It's a great joy for us to come to you because we feel that we are achieving something. We feel that we're not, in a sense, wasting our time, which so often we have done and do with others. I know it is an important thing to give the personal proof and the evidence and the comfort to the individual, but so many people, once they've received that, do nothing else. They don't do anything to forward the truth and to help others. You are doing a real work and it's a great pleasure and a great joy to come to you. It's been very nice this morning, particularly, because I feel that, um, in letting our friend through we've probably introduced an interesting character, an interesting experience for many and I know you'll make full use of it.

Woods:
We shall make full use of it. I can assure you of that.

Dr. Marshall:
My blessing to both of you.

Greene:
Dr. Marshall can you hold on a minute?

Dr. Marshall:
I will, yes.

Greene:
Can you give me any idea of who I can take your information about the cancer cure to - because I'm so anxious to help your wife over this as well, you see?

Dr. Marshall:
I appreciate your...very kind...

Greene:
Can you give me any idea of who I could take it to who would be interested?

Dr. Marshall:
I don't think I could. For the simple reason that I don't think anyone is going to be interested who might be able to help. They weren't interested during my Earthly lifetime, they would not listen and had no interest shown whatsoever. I think it's less likely even now. I know everyone is very anxious to help in this respect, but we can only hope and pray.

We are endeavouring to assist in anyway we can, but...I'm afraid I cannot give you any names of who to go to. I think it would be a fruitless effort on your part, but I appreciate the kindliness and the thought.

Thank you, my dear, I must go. Goodbye.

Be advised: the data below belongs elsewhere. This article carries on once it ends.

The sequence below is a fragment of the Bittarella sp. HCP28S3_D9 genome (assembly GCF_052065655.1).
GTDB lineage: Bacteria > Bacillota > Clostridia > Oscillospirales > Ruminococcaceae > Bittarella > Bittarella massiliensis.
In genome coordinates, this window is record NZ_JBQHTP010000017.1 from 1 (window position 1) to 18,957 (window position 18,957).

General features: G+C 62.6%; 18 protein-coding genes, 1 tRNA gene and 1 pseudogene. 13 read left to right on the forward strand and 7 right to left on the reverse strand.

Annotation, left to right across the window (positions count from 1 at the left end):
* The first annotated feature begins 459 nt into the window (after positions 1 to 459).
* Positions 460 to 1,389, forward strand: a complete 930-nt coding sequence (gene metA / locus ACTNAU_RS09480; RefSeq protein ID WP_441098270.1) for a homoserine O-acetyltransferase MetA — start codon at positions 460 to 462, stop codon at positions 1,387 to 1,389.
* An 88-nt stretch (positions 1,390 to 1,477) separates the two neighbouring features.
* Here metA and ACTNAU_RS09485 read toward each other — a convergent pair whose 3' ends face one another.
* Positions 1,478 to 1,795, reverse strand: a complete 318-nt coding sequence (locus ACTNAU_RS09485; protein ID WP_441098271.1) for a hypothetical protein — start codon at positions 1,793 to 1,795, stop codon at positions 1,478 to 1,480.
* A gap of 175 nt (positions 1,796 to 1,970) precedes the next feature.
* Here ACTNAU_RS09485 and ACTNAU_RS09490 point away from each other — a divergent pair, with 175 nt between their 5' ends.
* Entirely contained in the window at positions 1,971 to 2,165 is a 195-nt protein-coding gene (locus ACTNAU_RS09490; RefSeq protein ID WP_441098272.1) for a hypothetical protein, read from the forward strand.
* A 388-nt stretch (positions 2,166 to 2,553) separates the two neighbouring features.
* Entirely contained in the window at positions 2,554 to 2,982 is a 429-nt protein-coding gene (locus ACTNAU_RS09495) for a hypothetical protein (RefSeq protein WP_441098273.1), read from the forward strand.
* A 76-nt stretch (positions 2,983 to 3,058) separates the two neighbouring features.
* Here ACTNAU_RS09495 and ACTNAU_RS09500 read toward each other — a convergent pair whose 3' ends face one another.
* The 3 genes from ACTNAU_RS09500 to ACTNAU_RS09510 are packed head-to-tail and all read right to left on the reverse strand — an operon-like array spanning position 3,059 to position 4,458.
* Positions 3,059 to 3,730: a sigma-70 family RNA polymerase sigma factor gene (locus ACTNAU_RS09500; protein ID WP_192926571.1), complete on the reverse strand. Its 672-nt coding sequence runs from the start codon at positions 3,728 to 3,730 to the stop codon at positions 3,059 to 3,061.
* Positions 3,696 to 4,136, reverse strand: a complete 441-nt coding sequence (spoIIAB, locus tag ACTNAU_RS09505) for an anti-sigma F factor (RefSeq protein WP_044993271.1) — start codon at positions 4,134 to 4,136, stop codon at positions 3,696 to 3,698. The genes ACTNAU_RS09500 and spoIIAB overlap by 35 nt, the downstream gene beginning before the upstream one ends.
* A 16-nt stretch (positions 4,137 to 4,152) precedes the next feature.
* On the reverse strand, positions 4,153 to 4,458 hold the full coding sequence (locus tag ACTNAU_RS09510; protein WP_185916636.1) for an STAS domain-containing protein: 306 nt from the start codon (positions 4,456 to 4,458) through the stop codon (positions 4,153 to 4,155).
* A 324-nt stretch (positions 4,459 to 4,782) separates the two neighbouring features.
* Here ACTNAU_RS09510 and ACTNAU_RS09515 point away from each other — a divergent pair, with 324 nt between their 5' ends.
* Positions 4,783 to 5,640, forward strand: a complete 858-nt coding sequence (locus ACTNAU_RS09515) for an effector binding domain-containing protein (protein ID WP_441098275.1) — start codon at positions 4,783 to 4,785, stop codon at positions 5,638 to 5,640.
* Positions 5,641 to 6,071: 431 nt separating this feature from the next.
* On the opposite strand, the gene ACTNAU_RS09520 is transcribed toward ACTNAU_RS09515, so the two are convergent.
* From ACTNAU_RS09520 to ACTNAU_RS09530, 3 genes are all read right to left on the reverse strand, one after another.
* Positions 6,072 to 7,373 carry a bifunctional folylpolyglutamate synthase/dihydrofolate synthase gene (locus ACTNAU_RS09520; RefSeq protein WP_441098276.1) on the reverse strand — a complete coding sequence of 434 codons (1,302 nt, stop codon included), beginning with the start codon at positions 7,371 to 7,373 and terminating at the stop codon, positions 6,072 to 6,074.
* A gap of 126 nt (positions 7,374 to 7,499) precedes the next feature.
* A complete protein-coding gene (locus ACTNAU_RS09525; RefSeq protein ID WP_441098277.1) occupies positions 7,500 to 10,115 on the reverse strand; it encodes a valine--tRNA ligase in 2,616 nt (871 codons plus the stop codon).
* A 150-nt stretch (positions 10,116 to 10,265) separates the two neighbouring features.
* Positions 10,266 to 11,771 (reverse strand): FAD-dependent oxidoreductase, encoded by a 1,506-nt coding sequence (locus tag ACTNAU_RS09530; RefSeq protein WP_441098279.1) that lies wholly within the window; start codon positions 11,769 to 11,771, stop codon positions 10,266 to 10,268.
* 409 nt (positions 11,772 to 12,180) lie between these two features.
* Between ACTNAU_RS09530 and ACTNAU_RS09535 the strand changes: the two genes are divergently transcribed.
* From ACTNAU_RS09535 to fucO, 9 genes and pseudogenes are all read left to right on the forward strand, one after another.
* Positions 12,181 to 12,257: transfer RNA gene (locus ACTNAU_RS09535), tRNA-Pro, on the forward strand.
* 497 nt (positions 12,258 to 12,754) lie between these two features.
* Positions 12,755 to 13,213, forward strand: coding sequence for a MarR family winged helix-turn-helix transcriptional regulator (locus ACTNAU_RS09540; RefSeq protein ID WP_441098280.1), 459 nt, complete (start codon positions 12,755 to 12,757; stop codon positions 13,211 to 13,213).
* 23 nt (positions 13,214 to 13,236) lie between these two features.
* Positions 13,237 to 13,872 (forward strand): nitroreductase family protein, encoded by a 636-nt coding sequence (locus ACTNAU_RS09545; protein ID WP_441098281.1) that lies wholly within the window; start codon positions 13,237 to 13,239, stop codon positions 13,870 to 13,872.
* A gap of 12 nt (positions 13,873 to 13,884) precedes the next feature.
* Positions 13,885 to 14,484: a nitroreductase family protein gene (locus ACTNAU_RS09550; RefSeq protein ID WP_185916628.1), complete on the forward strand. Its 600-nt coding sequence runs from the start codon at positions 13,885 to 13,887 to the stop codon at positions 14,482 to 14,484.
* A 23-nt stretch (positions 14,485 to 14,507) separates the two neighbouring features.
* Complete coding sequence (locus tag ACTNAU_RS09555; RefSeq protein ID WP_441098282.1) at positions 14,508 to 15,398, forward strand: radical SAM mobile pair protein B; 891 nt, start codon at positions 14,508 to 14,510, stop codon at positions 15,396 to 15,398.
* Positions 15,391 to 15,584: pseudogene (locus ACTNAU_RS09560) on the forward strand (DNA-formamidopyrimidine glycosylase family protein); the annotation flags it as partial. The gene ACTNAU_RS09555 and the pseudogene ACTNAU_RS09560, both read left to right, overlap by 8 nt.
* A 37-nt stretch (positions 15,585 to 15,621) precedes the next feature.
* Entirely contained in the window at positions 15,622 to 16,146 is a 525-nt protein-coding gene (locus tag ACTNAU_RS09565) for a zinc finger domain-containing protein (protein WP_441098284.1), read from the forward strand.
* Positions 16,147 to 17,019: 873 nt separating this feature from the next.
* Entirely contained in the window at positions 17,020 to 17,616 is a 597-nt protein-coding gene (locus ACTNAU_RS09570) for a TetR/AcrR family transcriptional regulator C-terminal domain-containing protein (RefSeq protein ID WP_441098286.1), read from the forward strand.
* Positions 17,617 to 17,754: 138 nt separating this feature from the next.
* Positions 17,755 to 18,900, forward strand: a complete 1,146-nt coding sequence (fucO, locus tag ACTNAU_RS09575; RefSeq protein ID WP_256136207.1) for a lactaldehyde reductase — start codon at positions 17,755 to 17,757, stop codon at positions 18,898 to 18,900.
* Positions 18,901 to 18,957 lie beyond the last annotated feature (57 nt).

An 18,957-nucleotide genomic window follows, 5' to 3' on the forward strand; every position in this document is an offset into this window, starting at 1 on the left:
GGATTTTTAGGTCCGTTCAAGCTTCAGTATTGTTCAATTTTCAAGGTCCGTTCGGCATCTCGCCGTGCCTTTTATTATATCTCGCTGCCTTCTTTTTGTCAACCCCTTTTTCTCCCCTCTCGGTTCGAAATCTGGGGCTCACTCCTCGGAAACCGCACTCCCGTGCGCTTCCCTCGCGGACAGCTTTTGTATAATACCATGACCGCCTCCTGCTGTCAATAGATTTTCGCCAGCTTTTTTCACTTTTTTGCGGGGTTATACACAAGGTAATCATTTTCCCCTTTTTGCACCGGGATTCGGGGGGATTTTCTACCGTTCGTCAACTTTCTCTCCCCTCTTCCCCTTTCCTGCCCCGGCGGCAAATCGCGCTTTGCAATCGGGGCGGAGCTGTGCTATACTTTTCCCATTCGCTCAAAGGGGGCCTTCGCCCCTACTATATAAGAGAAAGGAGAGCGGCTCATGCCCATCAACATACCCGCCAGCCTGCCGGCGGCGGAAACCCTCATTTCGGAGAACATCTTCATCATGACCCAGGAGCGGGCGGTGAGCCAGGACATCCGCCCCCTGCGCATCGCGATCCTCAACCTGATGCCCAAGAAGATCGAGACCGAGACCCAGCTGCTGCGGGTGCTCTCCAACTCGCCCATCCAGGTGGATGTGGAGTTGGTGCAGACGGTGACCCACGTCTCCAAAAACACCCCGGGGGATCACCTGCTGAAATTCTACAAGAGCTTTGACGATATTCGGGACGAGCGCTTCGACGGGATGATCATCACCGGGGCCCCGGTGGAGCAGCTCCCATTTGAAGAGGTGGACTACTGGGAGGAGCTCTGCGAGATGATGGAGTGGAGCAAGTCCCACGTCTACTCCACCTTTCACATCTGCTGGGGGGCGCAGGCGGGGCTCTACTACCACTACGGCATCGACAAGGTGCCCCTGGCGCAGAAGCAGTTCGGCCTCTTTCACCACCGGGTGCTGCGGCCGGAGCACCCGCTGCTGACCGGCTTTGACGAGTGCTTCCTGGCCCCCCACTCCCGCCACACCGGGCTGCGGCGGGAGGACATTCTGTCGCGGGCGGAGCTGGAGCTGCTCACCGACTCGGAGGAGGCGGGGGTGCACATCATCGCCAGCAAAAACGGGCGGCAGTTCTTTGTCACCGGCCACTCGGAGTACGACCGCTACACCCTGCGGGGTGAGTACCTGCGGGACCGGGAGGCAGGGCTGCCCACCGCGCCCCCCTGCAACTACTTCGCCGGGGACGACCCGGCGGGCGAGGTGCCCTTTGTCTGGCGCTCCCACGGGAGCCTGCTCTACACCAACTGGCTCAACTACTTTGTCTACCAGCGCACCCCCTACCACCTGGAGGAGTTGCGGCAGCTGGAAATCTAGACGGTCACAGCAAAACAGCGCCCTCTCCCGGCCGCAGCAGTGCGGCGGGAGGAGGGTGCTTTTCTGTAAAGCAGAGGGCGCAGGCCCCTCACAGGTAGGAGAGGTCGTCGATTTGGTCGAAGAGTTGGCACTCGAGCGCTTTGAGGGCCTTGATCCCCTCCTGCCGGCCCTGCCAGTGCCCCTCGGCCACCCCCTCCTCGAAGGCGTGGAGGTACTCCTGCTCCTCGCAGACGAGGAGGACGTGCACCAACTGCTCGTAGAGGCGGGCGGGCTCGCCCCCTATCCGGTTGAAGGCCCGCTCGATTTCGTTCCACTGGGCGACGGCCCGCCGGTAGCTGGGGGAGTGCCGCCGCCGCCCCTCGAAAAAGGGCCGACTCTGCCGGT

Greene:
Goodbye Dr Marshall.

Woods:
Thank you Dr Marshall


Mickey:

Goodbye.


Alfred Scarfe:

The second speaker that you heard from the world of spirit, was a guide to the circle Dr Marshall. Dr Marshall, when on Earth lived at Southend-on-Sea and passed* into the Spirit world, I do not know quite when, but not so very long ago. I wrote to Mrs Marshall* regarding the cancer cure, asking if I could help her to place this valuable information in the right quarter. But this [is going] to Scotland, so she told me, and when it came back to her, if they had done nothing with it, then I would be given the opportunity to see what I could do.

But Mrs Marshall also passed on about a fortnight or three weeks after that. So this cancer cure, which was known when Dr Marshall was on Earth, has not been brought into being as a helpful cure for those who suffer from cancer.


END OF RECORDING


* Jack Robinson = from the phrase, 'before you could say Jack Robinson'.
A figure of speech indicating an event that occurred very quickly.

* Cotton on = to realise.

* How-d'ya-do = an unexpected scene or situation.

* a rum do = a strange or difficult situation.

* down The Cut = by the Leeds and Liverpool canal.

* hum-drum = regular or ordinary.

* Dr Charles Marshall died in May 1940.

* Mrs Marshall, the wife of Dr Charles Marshall, died in October 1966.



This transcript was created for the Trust by Simon Lovelock and edited by K.Jackson-Barnes - April 2018


With thanks to Joëlle Cerfoglia.